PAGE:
How your cheap clothes are costing the earth

Fast fashion doesn’t just clog up our landfills and increase textile waste, the factories where cheap clothes are produced are killing off some of the world’s most important rivers. New documentary, River Blue, highlights the alarming extent of the issue.

Barefoot children wander around sloshing toxic chemicals between their toes. Outside, corrugated tin shacks shamble down desolate muddy banks to a blackened river that no longer runs, it swirls, thick and gloopy, the water dead. This isn’t the fallout of some nuclear disaster or the opening scene of a sci-fi movie – this is the dark side of the fast fashion industry where cheap clothes are killing our planet.

New documentary River Blue (which premiered in the UK at Raindance Film Festival) undertakes a harrowing journey into the depths of the dying industry for fast fashion, where factories in China, Bangladesh and Indonesia are poisoning the rivers millions depend on for survival. A global thirst for cheap clothes has given us a global problem, toxins from the chemical dyes and acids used to tan leather, distress jeans and colour clothes have been found as far away as the Arctic.

Greenpeace charts that between 2000 and 2014 clothing production has doubled – with over 100 billion garments produced in 2014. We buy 60% more clothes than we did pre-2000 and keep them for only half as long.

Cheap denim is a huge part of this problem and it’s at the heart of River Blue. Thanks to the stonewash look in the 1980s (it was bad enough to look at), designers and factories starting using toxic chemicals and acids to age jeans. Those same designers now this call ‘suicide for the planet’ in the film.

Distressed denim, Orsola de Castro, co-founder of Fashion Revolution Week says, ‘is fashion’s biggest insanity’.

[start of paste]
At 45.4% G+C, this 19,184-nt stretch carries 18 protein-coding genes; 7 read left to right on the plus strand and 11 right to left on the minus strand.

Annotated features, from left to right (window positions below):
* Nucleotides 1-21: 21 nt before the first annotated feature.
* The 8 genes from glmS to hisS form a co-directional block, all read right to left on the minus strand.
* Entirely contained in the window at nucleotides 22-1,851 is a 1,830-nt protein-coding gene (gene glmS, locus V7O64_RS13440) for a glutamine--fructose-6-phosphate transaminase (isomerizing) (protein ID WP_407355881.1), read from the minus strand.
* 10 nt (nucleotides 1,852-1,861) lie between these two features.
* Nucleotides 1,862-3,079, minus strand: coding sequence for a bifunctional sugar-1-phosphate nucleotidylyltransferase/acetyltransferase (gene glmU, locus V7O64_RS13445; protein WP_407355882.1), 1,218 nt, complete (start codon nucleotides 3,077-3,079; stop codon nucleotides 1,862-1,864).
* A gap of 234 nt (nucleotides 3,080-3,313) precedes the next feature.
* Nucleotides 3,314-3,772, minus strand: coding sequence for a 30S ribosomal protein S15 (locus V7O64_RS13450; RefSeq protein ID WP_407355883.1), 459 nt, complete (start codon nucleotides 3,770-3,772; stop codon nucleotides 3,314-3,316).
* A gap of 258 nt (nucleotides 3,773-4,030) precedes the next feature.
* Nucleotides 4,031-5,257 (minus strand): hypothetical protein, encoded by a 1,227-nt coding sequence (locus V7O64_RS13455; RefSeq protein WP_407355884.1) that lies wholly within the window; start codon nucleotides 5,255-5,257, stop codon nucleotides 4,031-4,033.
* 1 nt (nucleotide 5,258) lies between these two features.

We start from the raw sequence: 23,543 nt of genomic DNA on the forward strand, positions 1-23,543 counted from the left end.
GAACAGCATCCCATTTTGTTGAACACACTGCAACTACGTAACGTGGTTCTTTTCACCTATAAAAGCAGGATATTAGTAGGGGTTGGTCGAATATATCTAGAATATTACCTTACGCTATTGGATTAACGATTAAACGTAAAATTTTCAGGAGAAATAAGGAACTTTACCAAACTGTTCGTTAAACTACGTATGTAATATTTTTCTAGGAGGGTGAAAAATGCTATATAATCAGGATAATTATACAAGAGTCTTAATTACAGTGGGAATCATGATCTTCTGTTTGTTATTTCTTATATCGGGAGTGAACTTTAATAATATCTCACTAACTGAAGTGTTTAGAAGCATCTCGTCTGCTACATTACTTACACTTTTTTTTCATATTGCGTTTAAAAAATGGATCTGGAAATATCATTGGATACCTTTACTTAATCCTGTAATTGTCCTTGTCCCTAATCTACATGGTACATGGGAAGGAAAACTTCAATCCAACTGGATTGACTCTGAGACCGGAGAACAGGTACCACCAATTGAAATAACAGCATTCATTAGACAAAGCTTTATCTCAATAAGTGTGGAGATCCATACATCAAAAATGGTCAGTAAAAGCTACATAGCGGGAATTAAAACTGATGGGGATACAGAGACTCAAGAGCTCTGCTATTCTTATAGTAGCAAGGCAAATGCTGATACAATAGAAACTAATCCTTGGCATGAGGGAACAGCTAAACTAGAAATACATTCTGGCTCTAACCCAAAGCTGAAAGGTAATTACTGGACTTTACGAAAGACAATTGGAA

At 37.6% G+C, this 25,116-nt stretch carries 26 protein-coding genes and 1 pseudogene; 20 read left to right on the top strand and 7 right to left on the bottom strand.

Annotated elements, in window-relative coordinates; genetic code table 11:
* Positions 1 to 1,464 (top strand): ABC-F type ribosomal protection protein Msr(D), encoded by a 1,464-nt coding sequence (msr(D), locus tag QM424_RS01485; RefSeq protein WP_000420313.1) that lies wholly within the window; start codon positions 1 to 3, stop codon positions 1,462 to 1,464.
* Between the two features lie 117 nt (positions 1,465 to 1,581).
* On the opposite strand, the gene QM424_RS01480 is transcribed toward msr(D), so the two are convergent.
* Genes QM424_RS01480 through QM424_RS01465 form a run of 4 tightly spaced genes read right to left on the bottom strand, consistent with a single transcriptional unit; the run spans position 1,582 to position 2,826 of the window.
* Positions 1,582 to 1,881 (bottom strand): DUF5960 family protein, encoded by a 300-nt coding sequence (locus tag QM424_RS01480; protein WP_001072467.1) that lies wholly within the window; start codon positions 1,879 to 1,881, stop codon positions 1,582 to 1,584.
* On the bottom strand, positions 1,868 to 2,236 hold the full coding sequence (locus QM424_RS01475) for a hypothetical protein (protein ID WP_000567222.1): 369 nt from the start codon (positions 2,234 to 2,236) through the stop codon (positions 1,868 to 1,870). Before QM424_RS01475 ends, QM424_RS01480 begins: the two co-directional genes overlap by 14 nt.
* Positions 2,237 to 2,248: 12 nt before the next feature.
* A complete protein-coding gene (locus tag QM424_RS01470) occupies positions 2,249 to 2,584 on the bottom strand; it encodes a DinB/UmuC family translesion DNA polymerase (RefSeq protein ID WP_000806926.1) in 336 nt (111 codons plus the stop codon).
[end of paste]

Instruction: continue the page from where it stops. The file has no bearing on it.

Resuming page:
So why are cheap jeans to blame?

Before the 1990s and the North American Free Trade Agreement (NAFTA), the US market mainly bought US made jeans – El Paso, Texas turned out two million pairs a week. But the market moved to China and the Far East, countries with less stringent environmental policies. Xiantang in China now supplies a third of the world with jeans, that’s 300 million pairs a year.

Xiantang in China is home to the Li river – far from being a life source, it is a dead zone. Polluted by the garment industry which uses lead and mercury in the dye for jeans, the run off is washed into the river with little thought. The Li, known as the Pearl River, is a toxic swamp. Parts of it have turned blue and Greenpeace has called it ‘one of the worst polluted waterways in the world’.

This river was the catalyst for the documentary,

“Fashion wasn’t a personal interest for me but water was,” says executive producer Roger Williams. “I wanted to create an environmental film about water because water doesn’t have a voice. As I was doing my research I came across a satellite photo from China where the river was an inky black blue. I looked into it and found out it was because of blue jeans – which are such an iconic item, so that became our story.”

But the story here isn’t just environmental. Fishermen can no longer fish, the river can’t support any life so people need to buy bottled water and the toxins used in the jeans factories drift downriver – taking with them carcinogenic delights – they can change immune and hormone systems, cause cancer and they don’t break down and disappear. It’s not just the Chinese inhabitants of the province who are at risk – we all are. Studies have found similar toxins in polar bears, thousands of miles away. If the polar bears have toxic water, so do we.